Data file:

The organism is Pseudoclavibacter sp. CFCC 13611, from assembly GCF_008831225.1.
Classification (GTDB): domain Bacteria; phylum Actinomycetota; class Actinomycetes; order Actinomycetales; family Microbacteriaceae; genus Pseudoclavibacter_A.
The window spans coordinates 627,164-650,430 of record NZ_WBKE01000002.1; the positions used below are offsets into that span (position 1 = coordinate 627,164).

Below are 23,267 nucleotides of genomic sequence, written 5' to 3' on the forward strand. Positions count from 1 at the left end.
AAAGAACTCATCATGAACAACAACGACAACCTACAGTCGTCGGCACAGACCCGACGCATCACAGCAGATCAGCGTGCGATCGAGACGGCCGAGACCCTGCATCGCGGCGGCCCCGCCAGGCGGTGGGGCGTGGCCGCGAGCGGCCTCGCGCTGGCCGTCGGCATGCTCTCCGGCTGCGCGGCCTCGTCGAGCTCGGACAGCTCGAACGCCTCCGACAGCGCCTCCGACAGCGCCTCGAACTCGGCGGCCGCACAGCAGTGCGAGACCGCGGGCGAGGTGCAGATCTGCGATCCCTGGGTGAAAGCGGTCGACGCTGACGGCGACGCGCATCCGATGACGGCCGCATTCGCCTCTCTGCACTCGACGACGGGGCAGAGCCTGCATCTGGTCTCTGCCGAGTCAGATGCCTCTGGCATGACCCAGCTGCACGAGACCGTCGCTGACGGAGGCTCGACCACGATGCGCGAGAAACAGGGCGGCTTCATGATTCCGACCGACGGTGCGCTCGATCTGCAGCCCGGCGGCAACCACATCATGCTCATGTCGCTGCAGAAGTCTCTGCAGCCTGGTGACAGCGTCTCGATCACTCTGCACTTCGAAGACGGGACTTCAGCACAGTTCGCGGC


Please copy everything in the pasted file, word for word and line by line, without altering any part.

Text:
The organism is Pseudoclavibacter sp. CFCC 13611, from assembly GCF_008831225.1.
Classification (GTDB): domain Bacteria; phylum Actinomycetota; class Actinomycetes; order Actinomycetales; family Microbacteriaceae; genus Pseudoclavibacter_A.
The window spans coordinates 627,164-650,430 of record NZ_WBKE01000002.1; the positions used below are offsets into that span (position 1 = coordinate 627,164).

Below are 23,267 nucleotides of genomic sequence, written 5' to 3' on the forward strand. Positions count from 1 at the left end.
AAAGAACTCATCATGAACAACAACGACAACCTACAGTCGTCGGCACAGACCCGACGCATCACAGCAGATCAGCGTGCGATCGAGACGGCCGAGACCCTGCATCGCGGCGGCCCCGCCAGGCGGTGGGGCGTGGCCGCGAGCGGCCTCGCGCTGGCCGTCGGCATGCTCTCCGGCTGCGCGGCCTCGTCGAGCTCGGACAGCTCGAACGCCTCCGACAGCGCCTCCGACAGCGCCTCGAACTCGGCGGCCGCACAGCAGTGCGAGACCGCGGGCGAGGTGCAGATCTGCGATCCCTGGGTGAAAGCGGTCGACGCTGACGGCGACGCGCATCCGATGACGGCCGCATTCGCCTCTCTGCACTCGACGACGGGGCAGAGCCTGCATCTGGTCTCTGCCGAGTCAGATGCCTCTGGCATGACCCAGCTGCACGAGACCGTCGCTGACGGAGGCTCGACCACGATGCGCGAGAAACAGGGCGGCTTCATGATTCCGACCGACGGTGCGCTCGATCTGCAGCCCGGCGGCAACCACATCATGCTCATGTCGCTGCAGAAGTCTCTGCAGCCTGGTGACAGCGTCTCGATCACTCTGCACTTCGAAGACGGGACTTCAGCACAGTTCGCGGC